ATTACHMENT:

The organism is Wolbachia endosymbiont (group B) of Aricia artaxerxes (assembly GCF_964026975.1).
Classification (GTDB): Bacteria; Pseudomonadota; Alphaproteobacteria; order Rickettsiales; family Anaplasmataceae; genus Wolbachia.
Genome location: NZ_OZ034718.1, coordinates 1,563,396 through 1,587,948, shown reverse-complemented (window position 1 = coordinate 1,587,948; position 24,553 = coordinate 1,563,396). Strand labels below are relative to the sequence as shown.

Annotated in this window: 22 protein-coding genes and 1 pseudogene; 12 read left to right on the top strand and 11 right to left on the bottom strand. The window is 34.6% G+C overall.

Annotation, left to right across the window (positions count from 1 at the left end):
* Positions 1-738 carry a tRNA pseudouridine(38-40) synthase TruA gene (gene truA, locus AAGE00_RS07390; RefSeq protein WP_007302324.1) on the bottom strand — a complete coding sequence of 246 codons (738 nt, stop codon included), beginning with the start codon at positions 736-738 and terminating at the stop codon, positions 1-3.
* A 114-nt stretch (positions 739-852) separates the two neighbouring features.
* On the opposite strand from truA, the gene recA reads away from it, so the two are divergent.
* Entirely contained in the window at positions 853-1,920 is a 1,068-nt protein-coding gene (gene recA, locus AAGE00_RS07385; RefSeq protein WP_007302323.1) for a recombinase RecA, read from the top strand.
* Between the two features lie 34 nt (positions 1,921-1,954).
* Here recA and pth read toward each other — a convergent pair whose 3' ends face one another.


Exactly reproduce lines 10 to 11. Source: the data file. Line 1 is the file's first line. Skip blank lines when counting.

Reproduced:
* Between the two features lie 34 nt (positions 1,921-1,954).
* Here recA and pth read toward each other — a convergent pair whose 3' ends face one another.